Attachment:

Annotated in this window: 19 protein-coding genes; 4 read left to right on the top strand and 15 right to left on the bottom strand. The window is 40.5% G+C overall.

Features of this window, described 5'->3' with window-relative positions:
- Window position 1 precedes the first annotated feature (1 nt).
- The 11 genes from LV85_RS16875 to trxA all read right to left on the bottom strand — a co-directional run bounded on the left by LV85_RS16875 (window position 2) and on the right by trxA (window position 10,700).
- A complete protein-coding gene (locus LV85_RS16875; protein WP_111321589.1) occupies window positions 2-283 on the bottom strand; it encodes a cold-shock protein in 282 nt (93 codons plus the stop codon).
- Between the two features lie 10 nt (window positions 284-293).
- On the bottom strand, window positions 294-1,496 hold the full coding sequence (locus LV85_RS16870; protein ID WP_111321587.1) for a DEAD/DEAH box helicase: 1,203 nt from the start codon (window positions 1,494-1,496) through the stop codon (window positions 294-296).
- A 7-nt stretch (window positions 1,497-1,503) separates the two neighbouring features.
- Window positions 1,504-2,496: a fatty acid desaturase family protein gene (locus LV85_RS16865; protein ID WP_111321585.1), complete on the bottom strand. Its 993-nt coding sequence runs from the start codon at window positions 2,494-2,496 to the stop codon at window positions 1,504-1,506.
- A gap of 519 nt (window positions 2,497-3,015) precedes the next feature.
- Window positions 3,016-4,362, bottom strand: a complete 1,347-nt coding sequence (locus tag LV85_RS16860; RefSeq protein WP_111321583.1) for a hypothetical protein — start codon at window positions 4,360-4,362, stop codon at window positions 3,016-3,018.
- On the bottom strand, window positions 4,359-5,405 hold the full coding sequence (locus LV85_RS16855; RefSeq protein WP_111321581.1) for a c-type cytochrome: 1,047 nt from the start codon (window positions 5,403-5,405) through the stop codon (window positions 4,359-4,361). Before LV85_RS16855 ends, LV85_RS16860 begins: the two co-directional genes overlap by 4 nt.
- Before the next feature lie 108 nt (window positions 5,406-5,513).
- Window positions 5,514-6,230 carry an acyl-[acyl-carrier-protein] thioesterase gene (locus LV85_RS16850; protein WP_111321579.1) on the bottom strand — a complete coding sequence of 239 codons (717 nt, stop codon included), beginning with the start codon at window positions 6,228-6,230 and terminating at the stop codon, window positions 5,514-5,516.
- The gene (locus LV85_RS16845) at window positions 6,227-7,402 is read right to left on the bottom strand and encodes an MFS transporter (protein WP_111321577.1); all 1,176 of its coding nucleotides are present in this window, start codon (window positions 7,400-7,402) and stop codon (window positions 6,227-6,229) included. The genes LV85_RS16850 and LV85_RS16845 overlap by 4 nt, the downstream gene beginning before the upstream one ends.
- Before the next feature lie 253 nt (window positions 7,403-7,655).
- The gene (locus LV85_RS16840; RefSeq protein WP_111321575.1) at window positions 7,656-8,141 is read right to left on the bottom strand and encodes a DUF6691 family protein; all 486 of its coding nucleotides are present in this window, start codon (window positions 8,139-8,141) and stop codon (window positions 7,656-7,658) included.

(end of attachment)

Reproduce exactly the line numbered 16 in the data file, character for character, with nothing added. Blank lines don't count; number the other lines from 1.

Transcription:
- Before the next feature lie 253 nt (window positions 7,403-7,655).